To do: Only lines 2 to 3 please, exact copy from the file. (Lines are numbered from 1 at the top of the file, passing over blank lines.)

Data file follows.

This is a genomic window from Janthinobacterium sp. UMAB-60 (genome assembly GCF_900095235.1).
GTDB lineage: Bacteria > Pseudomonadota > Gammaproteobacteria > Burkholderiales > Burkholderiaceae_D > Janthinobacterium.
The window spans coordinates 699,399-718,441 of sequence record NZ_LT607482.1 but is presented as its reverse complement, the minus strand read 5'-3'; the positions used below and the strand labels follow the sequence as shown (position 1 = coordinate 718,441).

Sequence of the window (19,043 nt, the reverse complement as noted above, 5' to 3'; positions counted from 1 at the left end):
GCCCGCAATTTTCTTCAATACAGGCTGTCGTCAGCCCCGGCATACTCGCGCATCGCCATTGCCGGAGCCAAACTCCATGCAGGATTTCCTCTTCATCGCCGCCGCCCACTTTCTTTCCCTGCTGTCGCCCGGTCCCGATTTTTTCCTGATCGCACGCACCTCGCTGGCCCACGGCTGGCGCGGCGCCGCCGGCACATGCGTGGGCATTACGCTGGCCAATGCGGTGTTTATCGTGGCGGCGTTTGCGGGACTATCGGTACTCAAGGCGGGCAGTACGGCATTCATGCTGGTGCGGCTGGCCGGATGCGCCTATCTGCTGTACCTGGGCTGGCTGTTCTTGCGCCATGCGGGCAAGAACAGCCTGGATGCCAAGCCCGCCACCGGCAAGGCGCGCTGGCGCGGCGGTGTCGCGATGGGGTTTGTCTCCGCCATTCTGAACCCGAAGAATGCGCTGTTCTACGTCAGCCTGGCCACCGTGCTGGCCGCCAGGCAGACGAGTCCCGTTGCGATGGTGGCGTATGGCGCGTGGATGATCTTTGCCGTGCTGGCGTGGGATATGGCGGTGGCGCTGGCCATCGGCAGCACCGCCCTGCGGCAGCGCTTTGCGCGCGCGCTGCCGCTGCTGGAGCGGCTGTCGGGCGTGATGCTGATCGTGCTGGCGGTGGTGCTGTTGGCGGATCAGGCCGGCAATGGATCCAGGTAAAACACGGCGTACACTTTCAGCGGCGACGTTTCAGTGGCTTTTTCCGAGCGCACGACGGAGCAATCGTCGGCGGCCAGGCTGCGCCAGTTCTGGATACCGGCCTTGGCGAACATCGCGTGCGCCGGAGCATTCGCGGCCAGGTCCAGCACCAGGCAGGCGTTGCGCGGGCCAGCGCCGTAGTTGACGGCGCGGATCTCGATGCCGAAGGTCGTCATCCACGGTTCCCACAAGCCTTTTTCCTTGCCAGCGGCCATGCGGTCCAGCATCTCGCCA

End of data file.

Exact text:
GTDB lineage: Bacteria > Pseudomonadota > Gammaproteobacteria > Burkholderiales > Burkholderiaceae_D > Janthinobacterium.
The window spans coordinates 699,399-718,441 of sequence record NZ_LT607482.1 but is presented as its reverse complement, the minus strand read 5'-3'; the positions used below and the strand labels follow the sequence as shown (position 1 = coordinate 718,441).